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Symptoms and treatment of allergies

Allergies are the result of the body's immune system launching an attack when it comes in contact with a specific allergen. Allergens can be any substance from certain foods to animal dander to plant pollens. This response is flawed in that the triggering substance is not harmful to the body. Nonetheless, many individuals suffer from allergies that may manifest themselves as symptoms including allergic conjunctivitis (eye reddening) and cold-like symptoms (itchy, runny nose and sneezing) or asthma.

Research has shown that *allergies and asthma[Asthma] often go hand in hand, and in many cases asthma symptoms are brought on or aggravated by the presence of allergens in the environment. Sometimes individuals have an anaphylactic response which is an allergic reaction where more than one system in the body shifts into high gear. Some symptoms include a drop in blood pressure, swelling of the lungs resulting in restricted breathing, hives, vomiting and extreme anxiety attacks. Left untreated, anaphylaxis can result in death in only a few minutes.

Allergies are generally divided into three categories:

Food Allergies

The most common food allergies are to dairy products, peanuts, shellfish, tree nuts, fish and soy. You may have an allergy to a specific food if you experience hoarse breathing, wheezing or hives within two hours of eating it. An allergy may also cause facial swelling, fainting, diarrhea or breathing complications, among other symptoms. Sometimes the reaction is so severe it will result in death. The only way to treat a food allergy is to avoid that food completely. Info on food allergies is available on a number of government websites, as well as from your doctor.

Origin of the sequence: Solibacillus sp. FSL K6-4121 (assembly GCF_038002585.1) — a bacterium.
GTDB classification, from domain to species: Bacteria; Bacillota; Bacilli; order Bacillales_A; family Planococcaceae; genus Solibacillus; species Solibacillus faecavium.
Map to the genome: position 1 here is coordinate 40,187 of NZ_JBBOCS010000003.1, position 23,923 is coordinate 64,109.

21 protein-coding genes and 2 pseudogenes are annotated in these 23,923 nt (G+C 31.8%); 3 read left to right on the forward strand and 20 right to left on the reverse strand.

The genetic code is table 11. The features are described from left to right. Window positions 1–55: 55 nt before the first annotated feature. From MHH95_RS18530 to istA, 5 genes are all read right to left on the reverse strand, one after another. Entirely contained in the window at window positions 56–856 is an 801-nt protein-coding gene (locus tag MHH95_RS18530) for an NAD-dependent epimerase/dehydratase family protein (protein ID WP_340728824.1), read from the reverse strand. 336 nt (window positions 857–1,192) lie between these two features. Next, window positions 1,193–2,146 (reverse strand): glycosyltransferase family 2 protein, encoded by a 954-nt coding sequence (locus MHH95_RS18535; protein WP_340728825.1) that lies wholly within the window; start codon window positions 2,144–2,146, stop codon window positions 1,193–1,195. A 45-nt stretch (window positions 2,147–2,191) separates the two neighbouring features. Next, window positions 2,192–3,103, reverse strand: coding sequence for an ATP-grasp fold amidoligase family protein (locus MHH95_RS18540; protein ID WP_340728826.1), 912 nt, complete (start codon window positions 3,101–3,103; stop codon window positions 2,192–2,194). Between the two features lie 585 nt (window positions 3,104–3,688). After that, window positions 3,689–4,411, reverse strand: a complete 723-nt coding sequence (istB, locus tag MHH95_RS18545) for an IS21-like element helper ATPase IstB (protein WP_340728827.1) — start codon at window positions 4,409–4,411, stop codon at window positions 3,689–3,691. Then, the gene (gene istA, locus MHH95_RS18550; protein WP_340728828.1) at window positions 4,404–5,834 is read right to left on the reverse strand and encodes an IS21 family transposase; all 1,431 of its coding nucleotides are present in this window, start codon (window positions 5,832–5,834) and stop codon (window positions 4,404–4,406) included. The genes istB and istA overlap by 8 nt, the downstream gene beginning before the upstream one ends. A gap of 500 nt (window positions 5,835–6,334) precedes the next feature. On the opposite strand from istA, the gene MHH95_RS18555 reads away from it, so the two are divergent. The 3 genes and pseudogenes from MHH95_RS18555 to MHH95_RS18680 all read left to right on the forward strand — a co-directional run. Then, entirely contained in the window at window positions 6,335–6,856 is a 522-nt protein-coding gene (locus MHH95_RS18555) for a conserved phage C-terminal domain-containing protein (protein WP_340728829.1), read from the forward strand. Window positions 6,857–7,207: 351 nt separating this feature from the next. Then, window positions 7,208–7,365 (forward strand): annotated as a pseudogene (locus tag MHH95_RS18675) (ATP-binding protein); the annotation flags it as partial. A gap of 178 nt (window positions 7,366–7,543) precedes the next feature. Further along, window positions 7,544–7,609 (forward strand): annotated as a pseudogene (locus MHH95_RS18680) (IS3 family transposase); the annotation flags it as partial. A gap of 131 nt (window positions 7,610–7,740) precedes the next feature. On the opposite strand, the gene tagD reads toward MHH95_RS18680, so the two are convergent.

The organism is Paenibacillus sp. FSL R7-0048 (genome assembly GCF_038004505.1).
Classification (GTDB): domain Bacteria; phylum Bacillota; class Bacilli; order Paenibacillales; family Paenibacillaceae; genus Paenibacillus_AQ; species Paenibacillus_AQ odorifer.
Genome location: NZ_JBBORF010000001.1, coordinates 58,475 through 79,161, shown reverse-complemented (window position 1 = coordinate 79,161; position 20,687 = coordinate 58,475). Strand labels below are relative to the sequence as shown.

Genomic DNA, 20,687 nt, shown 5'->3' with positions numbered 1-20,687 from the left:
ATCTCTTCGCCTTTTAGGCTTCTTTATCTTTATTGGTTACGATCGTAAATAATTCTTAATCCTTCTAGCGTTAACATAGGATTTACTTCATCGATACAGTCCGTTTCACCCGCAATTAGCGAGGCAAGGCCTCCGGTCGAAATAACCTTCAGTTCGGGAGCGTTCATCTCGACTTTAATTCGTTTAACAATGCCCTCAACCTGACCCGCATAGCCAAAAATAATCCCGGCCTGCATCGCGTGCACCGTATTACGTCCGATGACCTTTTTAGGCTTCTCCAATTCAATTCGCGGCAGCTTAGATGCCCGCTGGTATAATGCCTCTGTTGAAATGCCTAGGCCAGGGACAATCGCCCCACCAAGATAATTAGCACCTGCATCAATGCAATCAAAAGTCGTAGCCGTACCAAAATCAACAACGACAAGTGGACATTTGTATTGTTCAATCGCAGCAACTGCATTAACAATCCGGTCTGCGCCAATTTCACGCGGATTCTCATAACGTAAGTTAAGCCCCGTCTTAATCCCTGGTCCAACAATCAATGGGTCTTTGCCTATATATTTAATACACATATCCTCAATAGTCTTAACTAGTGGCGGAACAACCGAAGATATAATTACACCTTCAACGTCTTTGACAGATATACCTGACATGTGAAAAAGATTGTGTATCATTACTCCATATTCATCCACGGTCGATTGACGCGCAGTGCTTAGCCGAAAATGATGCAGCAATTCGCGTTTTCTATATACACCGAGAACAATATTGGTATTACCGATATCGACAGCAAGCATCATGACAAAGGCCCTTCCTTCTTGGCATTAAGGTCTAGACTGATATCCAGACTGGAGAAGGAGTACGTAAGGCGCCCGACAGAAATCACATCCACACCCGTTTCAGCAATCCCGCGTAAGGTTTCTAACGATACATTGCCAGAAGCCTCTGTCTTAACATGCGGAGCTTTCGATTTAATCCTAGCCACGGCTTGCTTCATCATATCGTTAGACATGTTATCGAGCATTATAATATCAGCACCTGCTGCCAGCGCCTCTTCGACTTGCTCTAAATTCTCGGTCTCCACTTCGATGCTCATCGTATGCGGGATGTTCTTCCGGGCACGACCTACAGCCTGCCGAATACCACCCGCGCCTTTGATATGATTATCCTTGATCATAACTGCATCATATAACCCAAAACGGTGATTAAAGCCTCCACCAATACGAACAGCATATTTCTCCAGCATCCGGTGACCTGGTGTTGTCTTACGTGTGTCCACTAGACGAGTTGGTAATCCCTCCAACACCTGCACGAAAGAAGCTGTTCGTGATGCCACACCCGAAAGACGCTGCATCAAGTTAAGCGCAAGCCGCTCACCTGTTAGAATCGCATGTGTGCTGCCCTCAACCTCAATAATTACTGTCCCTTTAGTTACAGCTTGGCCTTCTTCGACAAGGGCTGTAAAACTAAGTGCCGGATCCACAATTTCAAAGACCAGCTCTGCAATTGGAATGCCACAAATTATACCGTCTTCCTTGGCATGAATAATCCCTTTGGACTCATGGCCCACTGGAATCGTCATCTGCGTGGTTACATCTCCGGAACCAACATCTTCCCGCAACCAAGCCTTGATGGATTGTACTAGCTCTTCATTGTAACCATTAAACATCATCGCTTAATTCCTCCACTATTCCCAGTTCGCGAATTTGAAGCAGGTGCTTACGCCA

Pet Allergies

Many people experience allergic reactions to dogs, cats and other pets. The common misconception is that the animal's hair itself causes the allergic reaction, but studies have shown that it is in fact the dander and components of the fluids that pets secrete (including saliva) that causes the allergic response. Hair acts as a collector for these allergens, and so the presence of hair is often associated with allergic reactions. These allergies may appear as cold-like symptoms of sneezing, itchy, watery eyes and trouble breathing. Skin allergies like redness, swelling and itching may also occur from animal bites or scratches.

Allergies to Nature

This group of allergies refers to the reactions caused by environmental factors such as tree and plant pollen, grass, dust and mold. Hay fever is one of many seasonal allergies to plant pollens such as ragweed and usually occurs in early summer. Because of the prevalence of dust and mold in homes, these types of allergies are common, but frequently go undiagnosed. Furthermore, they are difficult to control, as both substances exist in various areas of the home which are difficult to reach or clean. These allergies typically result in difficulty breathing, itchy or watery eyes and sneezing. They are sometimes referred to as sinus allergies, because they affect the sinuses and surrounding areas (eyes, throat and nose).

Allergy Diagnosis

Diagnosis of an allergy can be done by a medical specialist called an allergist. The allergist will perform a blood test or a skin test for a number of common allergens. For a skin test, a variety of different allergens are applied to the skin, which is coded by the types of allergens applied. The areas of the skin react with redness or hives, showing the substances that person is allergic to.

Many individuals suffer allergies as the result of their immune defense system. Your doctor may recommend a number of treatments including antihistamine medication to reduce the symptoms of allergic reactions. The most important strategy, however, is prevention – staying away from the substances which cause the allergy as much as possible.

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